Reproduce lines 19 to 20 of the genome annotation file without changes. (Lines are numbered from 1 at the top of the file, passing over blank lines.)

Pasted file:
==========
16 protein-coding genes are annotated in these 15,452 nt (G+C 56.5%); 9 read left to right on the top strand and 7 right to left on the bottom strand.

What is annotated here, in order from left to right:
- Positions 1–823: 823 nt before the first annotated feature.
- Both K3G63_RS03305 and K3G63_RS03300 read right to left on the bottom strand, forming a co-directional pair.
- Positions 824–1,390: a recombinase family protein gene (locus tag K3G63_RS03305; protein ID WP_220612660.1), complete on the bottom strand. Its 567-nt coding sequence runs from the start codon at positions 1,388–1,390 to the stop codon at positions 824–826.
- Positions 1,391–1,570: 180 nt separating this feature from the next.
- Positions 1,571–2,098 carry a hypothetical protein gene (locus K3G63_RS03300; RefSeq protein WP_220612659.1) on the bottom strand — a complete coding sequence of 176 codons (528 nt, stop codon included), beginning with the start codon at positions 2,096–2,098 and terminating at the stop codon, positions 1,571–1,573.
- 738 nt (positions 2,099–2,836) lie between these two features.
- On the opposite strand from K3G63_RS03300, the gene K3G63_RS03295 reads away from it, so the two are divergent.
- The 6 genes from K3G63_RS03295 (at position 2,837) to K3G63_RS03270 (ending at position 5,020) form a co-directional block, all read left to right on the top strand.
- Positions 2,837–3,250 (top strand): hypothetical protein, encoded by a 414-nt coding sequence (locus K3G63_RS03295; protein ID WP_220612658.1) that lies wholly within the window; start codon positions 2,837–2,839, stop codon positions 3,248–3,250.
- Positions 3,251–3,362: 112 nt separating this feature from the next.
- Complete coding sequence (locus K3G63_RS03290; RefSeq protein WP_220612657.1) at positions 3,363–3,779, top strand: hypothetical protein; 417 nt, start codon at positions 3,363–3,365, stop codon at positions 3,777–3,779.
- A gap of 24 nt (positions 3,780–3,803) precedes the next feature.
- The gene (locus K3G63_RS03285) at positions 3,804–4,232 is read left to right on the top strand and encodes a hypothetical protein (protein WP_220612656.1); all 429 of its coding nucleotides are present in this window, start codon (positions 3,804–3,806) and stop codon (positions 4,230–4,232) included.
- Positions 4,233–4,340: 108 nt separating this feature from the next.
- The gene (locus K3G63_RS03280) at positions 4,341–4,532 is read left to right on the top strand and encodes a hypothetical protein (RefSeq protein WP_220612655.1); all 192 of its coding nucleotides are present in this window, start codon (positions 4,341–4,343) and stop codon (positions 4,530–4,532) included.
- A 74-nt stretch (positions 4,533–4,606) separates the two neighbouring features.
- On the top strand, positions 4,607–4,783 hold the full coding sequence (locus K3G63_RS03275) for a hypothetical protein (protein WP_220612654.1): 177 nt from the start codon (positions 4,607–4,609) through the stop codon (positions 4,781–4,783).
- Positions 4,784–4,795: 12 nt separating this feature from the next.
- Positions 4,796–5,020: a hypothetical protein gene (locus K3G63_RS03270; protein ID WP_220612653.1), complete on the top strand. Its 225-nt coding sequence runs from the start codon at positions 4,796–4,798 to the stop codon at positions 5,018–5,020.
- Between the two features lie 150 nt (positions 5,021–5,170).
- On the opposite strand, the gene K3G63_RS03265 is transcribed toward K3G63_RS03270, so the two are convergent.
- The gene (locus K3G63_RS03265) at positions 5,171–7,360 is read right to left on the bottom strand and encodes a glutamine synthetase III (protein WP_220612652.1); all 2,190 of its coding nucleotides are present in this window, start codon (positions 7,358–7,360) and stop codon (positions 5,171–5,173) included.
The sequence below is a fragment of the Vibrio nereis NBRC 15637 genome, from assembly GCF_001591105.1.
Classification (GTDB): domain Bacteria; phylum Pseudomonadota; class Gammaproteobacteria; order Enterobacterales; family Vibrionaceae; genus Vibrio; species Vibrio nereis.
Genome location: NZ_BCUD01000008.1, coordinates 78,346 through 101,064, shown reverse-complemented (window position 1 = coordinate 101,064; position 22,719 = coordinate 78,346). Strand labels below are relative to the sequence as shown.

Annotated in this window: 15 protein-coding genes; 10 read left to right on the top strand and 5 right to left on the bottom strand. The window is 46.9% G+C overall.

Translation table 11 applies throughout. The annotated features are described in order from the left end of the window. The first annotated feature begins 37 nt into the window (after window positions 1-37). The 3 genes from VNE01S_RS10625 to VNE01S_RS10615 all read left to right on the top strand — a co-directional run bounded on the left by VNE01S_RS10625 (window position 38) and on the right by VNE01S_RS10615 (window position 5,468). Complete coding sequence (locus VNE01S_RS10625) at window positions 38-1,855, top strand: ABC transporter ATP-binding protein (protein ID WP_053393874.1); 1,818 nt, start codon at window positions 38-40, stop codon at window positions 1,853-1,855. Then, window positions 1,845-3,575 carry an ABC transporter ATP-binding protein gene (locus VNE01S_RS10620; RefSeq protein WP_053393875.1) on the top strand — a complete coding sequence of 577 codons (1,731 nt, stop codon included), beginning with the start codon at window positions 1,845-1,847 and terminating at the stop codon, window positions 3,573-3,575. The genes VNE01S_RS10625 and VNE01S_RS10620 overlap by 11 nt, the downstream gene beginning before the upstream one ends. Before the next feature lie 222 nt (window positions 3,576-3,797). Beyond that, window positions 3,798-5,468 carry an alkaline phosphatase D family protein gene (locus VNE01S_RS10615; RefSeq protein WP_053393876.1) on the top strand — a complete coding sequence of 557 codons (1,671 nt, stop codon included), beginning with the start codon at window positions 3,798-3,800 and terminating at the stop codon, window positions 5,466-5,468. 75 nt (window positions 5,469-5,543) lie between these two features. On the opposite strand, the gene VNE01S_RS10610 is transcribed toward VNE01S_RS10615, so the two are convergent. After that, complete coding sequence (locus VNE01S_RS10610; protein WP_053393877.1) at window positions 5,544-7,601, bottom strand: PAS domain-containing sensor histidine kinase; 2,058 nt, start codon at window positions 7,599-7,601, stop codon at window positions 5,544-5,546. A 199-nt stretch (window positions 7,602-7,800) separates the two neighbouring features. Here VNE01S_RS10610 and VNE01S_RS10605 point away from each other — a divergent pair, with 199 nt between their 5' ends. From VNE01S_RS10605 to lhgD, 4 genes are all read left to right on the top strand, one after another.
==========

- On the top strand, positions 4,607–4,783 hold the full coding sequence (locus K3G63_RS03275) for a hypothetical protein (protein WP_220612654.1): 177 nt from the start codon (positions 4,607–4,609) through the stop codon (positions 4,781–4,783).
- Positions 4,784–4,795: 12 nt separating this feature from the next.